How to foster civility

One way to steer clear of incivility is to weed out rude people in the hiring process, Cooper said, but he added that there’s little evidence to suggest such a strategy is effective. Instead, he and other researchers stress that employers need to be both proactive and reactive to prevent and respond to incivility.

“Employers should ensure there are strong norms for respect and civility in the workplace,” said Lauren Locklear, a researcher at the University of Central Florida and a colleague of Shannon Taylor. “Having a zero-tolerance policy for these rude behaviors is key to stopping mistreatment in its tracks."

Taylor offers tips on spotting rudeness: “Managers should be on the watch for hostility (eye-rolling, sarcasm, shouting), exclusionary behavior (excluding people from important emails or meetings, failing to keep people informed, general aloofness), and gossip.”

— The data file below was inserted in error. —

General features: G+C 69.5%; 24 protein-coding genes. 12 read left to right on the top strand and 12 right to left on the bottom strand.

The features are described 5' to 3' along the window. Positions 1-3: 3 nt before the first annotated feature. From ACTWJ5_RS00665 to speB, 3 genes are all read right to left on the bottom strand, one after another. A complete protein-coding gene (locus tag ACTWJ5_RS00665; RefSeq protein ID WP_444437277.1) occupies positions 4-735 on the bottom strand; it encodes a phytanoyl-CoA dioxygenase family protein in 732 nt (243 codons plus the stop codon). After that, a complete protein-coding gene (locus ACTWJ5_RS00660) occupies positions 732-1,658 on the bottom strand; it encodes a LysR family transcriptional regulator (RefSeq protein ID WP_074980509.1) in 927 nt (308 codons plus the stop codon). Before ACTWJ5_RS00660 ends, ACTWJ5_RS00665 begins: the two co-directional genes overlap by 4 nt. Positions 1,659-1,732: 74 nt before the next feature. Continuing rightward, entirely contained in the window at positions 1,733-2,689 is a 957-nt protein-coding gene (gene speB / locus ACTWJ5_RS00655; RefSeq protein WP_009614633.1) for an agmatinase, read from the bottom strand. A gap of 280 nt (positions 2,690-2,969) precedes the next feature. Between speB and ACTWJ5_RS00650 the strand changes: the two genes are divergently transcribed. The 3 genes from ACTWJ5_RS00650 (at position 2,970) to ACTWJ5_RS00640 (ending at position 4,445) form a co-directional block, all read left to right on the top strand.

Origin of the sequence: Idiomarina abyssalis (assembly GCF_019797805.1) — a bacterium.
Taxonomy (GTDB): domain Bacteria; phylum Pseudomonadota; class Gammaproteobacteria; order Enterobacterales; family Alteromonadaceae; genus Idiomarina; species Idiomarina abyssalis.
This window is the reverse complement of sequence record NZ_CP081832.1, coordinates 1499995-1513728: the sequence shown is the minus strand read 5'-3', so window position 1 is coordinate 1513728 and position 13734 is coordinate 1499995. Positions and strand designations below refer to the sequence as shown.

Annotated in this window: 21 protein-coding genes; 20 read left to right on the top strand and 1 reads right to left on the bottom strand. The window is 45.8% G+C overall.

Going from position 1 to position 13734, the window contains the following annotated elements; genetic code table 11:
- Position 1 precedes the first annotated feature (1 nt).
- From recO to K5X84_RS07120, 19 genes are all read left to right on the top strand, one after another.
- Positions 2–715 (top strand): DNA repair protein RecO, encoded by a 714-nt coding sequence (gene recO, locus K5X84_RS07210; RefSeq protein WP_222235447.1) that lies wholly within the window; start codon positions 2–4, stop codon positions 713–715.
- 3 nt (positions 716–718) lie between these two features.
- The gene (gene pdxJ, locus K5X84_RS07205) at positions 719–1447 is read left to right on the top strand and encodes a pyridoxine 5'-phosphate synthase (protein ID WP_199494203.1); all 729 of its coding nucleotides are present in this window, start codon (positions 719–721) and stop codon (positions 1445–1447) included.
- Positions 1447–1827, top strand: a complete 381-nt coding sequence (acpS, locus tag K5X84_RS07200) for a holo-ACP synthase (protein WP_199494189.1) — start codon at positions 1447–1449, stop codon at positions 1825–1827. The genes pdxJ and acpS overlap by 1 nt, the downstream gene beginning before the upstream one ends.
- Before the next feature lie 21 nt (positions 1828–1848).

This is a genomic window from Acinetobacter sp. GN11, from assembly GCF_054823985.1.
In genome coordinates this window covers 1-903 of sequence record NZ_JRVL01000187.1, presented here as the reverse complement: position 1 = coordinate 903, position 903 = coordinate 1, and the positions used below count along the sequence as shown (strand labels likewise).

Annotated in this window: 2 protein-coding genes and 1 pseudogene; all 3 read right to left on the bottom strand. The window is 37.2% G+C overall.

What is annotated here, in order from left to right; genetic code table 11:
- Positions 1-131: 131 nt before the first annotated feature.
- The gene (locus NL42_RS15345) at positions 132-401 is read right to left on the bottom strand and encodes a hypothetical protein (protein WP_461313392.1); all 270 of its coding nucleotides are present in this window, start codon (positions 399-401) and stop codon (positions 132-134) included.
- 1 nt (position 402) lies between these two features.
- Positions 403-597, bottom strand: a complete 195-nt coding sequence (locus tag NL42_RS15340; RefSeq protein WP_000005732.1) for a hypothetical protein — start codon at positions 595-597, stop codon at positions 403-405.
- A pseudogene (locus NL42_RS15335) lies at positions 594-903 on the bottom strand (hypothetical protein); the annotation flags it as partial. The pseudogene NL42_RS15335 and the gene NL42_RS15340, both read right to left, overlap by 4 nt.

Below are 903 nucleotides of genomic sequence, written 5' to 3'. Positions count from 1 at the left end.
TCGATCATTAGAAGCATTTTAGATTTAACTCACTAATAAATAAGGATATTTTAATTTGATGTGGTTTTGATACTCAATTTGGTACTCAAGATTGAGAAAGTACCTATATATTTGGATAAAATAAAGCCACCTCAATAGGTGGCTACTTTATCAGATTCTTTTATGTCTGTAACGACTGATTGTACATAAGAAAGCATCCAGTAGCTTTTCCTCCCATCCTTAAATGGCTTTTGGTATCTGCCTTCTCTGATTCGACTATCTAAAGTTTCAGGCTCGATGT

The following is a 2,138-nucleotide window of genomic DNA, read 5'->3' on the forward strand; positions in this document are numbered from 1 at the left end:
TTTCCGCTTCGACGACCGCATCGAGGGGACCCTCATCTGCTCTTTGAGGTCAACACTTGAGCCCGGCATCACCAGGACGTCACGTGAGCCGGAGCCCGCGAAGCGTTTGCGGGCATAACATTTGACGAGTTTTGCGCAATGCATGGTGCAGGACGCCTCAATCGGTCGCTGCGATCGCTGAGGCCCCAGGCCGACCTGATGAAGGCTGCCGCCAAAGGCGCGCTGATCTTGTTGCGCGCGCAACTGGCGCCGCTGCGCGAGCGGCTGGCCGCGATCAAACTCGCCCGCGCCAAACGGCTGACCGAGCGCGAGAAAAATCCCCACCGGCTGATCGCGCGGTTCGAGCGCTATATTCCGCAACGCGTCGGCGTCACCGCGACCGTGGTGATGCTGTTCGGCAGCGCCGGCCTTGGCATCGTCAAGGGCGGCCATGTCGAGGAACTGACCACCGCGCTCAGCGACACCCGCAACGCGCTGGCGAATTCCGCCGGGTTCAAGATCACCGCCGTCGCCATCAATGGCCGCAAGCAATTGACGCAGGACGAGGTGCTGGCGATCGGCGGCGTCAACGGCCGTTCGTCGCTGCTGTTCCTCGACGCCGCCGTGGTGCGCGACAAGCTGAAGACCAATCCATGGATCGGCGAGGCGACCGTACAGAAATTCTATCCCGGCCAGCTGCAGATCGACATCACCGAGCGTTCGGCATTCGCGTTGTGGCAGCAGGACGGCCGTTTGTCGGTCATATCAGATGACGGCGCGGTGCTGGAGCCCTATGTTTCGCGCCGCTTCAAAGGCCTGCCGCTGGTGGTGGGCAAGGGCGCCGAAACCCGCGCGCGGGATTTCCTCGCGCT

Rude behavior often stems from strained relations between two employees.

“So, rather than pouring a ton of money into a company-wide training program, small business owners can spend more strategically — and less overall — by targeting training at specific pairs of employees, or small groups of employees,” Taylor said. “And very small businesses — those without HR departments — can outsource this sort of coaching.”

Gratitude and appreciation can help foster civility across an organization, according to previous research by Taylor, Locklear and UCF ethics professor Maureen Ambrose.

“Managers could help employees recognize things they can feel grateful for — surviving the pandemic, landing a new client — and encourage employees to express their appreciation to coworkers,” Taylor said.

Indeed, the research suggests, a little civility goes a long way toward making a business successful.

CO— aims to bring you inspiration from leading respected experts. However, before making any business decision, you should consult a professional who can advise you based on your individual situation.

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Published July 28, 2021